Beauty and the Beast – Tale as Old as Me

Kyle Fosse-Staff Writer 

The “new” Beauty and the Beast is now in theatres, at least, that’s what I’ve been told. When looked through my old VHS tapes, though, it turns out I already have it – so I gave it a watch. 

I expected a new and original retelling, but was disappointed to find that the movie is remarkably similar to the classic I remember seeing as a child. Too similar, in my opinion. With recent remakes, Disney has tried to update their old films with new ideas – implementing cultural references, new characters and the occasional new song. 

This film, however, felt exactly like the original. All the songs were the same, and none of the characterization was changed. I respect veteran actors like Ian McKellen (“The Da Vinci Code”) and Ewan McGregor (“Robots”), but they brought nothing new to the table, and their animations as a living clock and candlestick, respectively, were terrible for a live-action production. 

According to the reviews, this “new” story follows Belle, played by Emma Watson (whom you may know from the 2014 film “Noah”) as she sacrifices herself to save her father and becomes entrapped by a prince-turned-beast. 

In order to turn back into his handsome self, the prince must experience true love. But how could anyone ever love a beast? After enough time in the enchanted castle, Belle and the Beast begin to feel the spark of romance.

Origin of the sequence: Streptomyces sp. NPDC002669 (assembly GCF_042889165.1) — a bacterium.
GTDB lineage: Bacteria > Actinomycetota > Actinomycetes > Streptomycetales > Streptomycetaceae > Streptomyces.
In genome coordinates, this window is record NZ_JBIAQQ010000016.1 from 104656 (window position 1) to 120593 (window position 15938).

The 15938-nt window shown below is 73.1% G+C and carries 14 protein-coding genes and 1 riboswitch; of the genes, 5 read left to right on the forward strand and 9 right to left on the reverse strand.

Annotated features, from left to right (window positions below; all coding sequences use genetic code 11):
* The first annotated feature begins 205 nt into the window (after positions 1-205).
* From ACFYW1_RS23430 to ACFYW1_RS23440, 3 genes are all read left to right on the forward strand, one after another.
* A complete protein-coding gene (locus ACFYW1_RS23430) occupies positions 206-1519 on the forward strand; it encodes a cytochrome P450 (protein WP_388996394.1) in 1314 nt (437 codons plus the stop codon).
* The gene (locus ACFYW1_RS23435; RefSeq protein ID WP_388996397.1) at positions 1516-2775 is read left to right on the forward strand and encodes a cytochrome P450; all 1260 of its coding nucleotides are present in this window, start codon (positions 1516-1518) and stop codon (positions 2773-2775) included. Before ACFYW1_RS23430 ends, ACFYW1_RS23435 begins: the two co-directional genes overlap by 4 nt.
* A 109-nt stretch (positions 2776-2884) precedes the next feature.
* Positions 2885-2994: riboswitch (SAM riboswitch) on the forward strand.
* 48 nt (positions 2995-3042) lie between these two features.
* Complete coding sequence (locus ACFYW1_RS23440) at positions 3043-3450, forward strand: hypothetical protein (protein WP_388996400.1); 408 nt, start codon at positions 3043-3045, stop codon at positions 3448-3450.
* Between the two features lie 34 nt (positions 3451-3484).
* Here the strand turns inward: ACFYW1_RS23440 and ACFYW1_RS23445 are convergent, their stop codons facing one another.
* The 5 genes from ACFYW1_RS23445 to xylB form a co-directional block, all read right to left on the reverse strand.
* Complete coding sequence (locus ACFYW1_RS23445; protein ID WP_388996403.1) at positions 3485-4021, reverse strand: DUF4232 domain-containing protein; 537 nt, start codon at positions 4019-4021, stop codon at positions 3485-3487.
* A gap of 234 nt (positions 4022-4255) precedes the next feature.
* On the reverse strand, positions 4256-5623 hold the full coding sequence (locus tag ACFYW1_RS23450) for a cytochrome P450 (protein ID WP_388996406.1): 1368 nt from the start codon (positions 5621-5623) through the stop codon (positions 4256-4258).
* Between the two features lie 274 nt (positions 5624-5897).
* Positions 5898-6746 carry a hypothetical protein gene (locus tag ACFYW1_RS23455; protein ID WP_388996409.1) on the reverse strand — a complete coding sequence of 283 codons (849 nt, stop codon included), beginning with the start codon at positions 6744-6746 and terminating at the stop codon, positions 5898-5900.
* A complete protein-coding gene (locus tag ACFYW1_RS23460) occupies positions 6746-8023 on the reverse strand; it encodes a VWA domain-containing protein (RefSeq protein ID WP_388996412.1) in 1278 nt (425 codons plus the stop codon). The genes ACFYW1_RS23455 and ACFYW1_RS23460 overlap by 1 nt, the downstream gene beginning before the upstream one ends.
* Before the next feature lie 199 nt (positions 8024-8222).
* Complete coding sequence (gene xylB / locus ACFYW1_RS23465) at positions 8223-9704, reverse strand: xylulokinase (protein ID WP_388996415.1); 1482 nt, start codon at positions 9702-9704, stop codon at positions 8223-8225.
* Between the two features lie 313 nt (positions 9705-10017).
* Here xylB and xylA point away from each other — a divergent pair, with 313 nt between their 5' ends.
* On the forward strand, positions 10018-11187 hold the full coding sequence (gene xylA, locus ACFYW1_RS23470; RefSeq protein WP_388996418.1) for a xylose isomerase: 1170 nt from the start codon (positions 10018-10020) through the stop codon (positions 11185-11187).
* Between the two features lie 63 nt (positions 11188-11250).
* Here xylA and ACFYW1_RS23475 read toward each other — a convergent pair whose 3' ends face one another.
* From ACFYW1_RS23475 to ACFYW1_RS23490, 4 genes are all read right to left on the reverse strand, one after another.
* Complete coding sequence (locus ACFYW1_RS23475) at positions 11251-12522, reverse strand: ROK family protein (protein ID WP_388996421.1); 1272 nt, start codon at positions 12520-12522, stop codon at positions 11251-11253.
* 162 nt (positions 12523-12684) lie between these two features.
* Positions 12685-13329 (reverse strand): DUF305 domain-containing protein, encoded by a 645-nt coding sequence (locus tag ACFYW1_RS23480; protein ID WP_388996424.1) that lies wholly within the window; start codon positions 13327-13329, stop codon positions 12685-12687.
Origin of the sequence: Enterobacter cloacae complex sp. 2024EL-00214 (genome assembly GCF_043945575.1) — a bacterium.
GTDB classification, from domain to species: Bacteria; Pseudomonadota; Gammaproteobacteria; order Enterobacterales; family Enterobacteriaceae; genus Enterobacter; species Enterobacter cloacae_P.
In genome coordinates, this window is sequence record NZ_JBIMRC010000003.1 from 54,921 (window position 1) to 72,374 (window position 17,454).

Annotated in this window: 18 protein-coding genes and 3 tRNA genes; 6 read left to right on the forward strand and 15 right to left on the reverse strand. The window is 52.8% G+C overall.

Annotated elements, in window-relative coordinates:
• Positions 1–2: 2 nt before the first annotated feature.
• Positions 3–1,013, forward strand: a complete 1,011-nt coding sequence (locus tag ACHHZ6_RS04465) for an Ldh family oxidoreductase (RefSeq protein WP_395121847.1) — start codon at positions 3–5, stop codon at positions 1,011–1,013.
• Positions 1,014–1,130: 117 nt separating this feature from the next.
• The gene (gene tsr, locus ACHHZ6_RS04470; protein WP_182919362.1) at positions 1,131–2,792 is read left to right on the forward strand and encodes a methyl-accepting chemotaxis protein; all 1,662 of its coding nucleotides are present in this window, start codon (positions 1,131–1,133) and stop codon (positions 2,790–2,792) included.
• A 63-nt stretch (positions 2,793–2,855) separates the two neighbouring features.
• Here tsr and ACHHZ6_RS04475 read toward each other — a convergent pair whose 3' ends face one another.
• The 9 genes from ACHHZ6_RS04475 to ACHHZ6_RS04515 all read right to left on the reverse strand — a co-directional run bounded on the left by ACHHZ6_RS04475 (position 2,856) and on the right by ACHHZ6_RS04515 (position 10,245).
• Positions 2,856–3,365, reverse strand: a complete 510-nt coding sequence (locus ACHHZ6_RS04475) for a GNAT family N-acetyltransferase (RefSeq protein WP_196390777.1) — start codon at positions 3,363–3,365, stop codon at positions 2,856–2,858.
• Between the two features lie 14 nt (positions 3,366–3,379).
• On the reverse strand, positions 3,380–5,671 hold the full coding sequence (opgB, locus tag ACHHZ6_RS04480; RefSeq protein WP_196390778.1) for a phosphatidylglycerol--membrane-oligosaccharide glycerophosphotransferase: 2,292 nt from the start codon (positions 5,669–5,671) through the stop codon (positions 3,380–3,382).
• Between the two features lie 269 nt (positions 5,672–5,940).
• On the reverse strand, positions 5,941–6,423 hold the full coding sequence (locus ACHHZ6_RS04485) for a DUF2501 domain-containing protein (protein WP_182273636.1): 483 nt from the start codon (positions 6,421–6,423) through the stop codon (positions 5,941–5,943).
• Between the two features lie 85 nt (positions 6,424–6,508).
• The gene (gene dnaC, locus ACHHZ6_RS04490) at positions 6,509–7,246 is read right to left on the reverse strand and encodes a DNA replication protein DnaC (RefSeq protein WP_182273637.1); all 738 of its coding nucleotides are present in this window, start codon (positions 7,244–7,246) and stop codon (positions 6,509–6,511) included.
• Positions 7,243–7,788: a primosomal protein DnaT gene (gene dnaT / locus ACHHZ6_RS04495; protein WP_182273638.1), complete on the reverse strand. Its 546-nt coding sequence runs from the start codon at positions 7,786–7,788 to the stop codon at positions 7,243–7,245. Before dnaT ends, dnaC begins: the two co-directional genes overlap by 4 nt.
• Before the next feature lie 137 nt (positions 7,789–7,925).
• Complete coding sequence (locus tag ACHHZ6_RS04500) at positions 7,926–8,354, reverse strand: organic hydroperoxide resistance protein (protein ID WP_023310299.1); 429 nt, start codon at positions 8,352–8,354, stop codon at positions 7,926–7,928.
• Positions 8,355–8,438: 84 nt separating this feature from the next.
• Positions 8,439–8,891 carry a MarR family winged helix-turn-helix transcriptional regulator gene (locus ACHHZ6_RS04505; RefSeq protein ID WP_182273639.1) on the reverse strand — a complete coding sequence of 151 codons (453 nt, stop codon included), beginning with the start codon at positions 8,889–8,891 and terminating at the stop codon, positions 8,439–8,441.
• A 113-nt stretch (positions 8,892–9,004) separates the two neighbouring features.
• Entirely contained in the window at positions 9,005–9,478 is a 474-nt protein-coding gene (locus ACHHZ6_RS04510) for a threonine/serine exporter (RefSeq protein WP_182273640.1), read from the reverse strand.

I have to commend the casting directors– Emma Watson looks remarkably like the Belle I remember. Having apparently undergone a remarkable makeup transformation, she will capture your attention with a heartfelt performance. 

Also in the “new” film, the antagonist, Gaston, is played by Luke Evans, who has bulked up to almost cartoon proportions since “The Hobbit.” He’s joined by his now-infamous sidekick, LeFou, who caused a lot of stir for being cast by a taller actor. 

Don’t get me wrong – Josh Gad is a fantastic comedic actor, but I think it would only be right to cast someone of the appropriate height to play this character. As is, it feels like the film is taking a stab at short people. That may have been funny twenty-five years ago, but it feels inappropriate in today’s political climate. 

One other thing I didn’t like was the use of CGI – the whole movie looks almost animated. The battle sequences were particularly bad, with jerky movements, complemented by atrocious CG rain. 

In the end, it was a fun film – at times, almost as good as the original. I just don’t think it’s a movie that needed to be remade. Had they switched things up a little, introduced some new characters, maybe changed someone’s motivation a little bit, it would have been more justifiable. 

The result is an uninspired flick with an unoriginal storyline and no cultural voice. It’s lackluster, with poor performances and even worse CGI. Watson delivers some genuinely sweet moments, but on the whole, not enough to redeem this film. 

I gave the original movie five stars, but this one only deserves two, in my book.


Editor’s Note: All Zircon articles are the Dordt Diamond’s semi-annual homage to the time-honored, First Amendment-protected, great American tradition of satire. The literal truths of these articles are not to be taken at face value, but we hope the hidden truths allude to the absurdities of some of the realities we face in society today.

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